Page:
St. Louis, MO – The gun that a St. Louis woman waved at protesters who stormed her neighborhood was an inoperable prop from a court case until prosecutors reassembled it and charged her with a crime.
St. Louis Circuit Attorney Kim Gardner’s staff ordered the crime lab to disassemble and reassemble the handgun Patricia McCloskey had voluntarily surrendered to police via an attorney, KSDK reported.
Patricia and Mark McCloskey had told investigators beforehand that the weapon had been rendered inoperable so it could be used as a prop inside a courtroom for a lawsuit against a gun manufacturer.
However, in order to charge Patricia McCloskey under Missouri law, the gun had to be “readily” capable of lethal use, KSDK reported.
St. Louis Assistant Circuit Attorney Chris Hinckley ordered the crime lab to field strip the pistol.
Documents showed the techs found the gun been assembled wrong and the firing pin spring was put in backward, in front of the firing pin, rendering the weapon inoperable, according to KSDK.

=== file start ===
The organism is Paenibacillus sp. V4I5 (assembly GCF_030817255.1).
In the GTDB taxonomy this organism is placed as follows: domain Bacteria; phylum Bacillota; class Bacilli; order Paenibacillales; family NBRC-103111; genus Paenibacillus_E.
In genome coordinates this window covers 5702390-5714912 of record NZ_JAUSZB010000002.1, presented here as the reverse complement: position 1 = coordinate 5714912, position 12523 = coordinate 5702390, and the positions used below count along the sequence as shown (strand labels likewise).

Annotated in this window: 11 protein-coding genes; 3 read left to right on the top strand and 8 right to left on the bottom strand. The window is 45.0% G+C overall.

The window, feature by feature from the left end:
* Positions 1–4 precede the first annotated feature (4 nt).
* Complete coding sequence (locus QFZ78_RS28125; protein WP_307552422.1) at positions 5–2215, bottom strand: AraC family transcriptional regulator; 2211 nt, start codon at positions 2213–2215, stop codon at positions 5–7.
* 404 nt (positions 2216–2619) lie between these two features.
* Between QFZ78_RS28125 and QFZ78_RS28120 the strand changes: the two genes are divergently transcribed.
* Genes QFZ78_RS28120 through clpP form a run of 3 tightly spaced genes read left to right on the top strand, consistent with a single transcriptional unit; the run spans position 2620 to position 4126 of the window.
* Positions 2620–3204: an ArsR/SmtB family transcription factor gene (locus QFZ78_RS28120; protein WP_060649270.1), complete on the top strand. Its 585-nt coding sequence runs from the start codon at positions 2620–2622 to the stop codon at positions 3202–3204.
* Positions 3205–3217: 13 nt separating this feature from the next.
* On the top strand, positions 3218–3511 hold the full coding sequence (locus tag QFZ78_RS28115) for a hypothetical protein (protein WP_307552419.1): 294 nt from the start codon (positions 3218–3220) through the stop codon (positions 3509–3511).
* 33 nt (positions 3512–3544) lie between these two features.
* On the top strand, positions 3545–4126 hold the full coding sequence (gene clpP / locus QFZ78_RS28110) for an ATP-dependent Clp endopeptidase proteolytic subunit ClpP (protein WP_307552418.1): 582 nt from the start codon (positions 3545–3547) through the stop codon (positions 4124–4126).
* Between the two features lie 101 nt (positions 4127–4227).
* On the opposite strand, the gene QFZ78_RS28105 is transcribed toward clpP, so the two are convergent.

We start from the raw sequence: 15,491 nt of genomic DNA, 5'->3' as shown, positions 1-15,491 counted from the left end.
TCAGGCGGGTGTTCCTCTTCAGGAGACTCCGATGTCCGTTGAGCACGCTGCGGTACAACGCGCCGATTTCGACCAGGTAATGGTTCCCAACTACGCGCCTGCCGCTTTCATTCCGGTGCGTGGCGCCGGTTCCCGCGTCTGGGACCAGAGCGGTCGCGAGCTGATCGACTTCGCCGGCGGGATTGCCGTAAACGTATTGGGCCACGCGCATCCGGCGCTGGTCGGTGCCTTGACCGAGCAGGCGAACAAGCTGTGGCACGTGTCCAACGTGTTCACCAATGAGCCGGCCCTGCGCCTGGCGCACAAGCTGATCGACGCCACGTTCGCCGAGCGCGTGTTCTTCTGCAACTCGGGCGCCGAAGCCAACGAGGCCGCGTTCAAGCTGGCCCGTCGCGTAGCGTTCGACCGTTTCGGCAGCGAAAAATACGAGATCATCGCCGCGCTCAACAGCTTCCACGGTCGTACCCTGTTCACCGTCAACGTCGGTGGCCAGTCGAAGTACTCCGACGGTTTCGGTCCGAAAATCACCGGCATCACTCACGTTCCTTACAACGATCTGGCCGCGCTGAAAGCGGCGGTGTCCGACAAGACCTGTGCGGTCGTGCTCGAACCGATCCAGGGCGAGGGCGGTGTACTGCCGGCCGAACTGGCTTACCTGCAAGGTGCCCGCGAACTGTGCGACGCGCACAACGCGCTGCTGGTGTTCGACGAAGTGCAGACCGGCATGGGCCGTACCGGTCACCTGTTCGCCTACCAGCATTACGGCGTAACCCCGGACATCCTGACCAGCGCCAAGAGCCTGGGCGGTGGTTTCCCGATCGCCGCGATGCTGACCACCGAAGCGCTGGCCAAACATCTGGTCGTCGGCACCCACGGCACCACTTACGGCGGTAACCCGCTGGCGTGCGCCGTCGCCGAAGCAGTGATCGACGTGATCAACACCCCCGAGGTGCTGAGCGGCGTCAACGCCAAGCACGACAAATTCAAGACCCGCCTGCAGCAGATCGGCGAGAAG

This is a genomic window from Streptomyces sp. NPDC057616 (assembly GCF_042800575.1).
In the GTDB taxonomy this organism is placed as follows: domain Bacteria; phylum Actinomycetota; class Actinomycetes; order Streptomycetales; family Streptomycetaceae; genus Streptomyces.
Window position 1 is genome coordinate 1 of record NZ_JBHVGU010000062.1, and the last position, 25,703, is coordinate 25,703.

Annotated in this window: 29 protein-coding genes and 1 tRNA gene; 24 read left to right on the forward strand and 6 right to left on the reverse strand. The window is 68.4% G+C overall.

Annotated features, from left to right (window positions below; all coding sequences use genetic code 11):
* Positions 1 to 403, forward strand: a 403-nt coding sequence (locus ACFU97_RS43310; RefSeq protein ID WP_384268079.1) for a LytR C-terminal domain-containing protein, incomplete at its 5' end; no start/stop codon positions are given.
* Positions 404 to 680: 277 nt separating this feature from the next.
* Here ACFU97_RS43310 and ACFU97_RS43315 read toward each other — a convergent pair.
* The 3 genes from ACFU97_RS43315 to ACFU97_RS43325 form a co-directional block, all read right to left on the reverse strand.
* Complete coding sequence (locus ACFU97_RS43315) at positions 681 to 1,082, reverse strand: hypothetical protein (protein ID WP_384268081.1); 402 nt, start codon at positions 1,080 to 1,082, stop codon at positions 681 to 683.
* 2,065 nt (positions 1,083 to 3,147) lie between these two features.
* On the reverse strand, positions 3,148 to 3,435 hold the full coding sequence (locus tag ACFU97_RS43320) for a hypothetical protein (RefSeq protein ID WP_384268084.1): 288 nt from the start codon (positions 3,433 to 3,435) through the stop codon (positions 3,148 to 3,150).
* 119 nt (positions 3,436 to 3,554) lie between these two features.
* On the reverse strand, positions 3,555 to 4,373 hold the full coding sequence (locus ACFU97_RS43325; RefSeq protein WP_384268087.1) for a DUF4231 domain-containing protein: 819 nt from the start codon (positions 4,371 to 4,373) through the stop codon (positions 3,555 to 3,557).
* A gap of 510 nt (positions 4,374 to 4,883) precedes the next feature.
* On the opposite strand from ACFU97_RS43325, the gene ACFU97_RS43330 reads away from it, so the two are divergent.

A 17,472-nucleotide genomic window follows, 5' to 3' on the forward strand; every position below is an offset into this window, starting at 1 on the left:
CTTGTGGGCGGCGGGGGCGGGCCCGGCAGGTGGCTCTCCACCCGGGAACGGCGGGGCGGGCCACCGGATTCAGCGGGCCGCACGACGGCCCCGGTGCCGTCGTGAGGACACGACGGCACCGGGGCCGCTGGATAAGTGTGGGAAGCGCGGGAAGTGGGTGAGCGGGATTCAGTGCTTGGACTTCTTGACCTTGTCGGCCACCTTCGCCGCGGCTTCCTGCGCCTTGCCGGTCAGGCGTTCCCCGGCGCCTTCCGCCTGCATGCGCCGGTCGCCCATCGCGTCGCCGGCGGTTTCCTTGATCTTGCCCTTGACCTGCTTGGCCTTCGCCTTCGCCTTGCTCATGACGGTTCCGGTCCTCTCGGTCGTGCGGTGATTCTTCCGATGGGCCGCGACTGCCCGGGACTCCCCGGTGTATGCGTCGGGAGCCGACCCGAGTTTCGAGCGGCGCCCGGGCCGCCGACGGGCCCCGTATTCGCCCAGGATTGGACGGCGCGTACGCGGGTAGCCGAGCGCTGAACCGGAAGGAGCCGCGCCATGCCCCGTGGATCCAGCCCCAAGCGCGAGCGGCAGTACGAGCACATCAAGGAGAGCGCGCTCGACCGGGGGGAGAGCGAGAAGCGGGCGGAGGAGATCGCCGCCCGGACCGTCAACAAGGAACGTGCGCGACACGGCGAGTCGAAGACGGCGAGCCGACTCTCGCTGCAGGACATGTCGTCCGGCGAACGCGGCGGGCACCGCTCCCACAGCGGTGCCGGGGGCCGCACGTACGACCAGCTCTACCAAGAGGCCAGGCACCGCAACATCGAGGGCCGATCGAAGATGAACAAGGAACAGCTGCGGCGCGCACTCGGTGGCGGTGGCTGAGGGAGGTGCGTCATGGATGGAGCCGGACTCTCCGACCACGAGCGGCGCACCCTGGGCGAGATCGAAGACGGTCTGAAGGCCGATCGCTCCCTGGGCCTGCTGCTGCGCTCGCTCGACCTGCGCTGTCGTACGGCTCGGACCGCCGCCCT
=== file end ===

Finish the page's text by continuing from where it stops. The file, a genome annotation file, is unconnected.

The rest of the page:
The documents also showed that firearms experts disassembled the weapon and reassembled it properly, then test-fired it to confirm it worked.
Staff in the crime lab photographed the weapon’s disassembly and reassembly, according to KSDK.
But there no was no reference to the fact the gun didn’t work in the charging documents against Patricia McCloskey that were written by Hinkley.
St. Louis Circuit Attorney Kim Gardner on Monday announced charges against Patricia and Mark McCloskey, the St. Louis couple who displayed weapons to defend their property after violent protesters broke through a locked gate into their private neighborhood to march on the mayor’s home in June.
The city prosecutor charged the couple with one felony count each of unlawful use of a weapon, The Washington Post reported.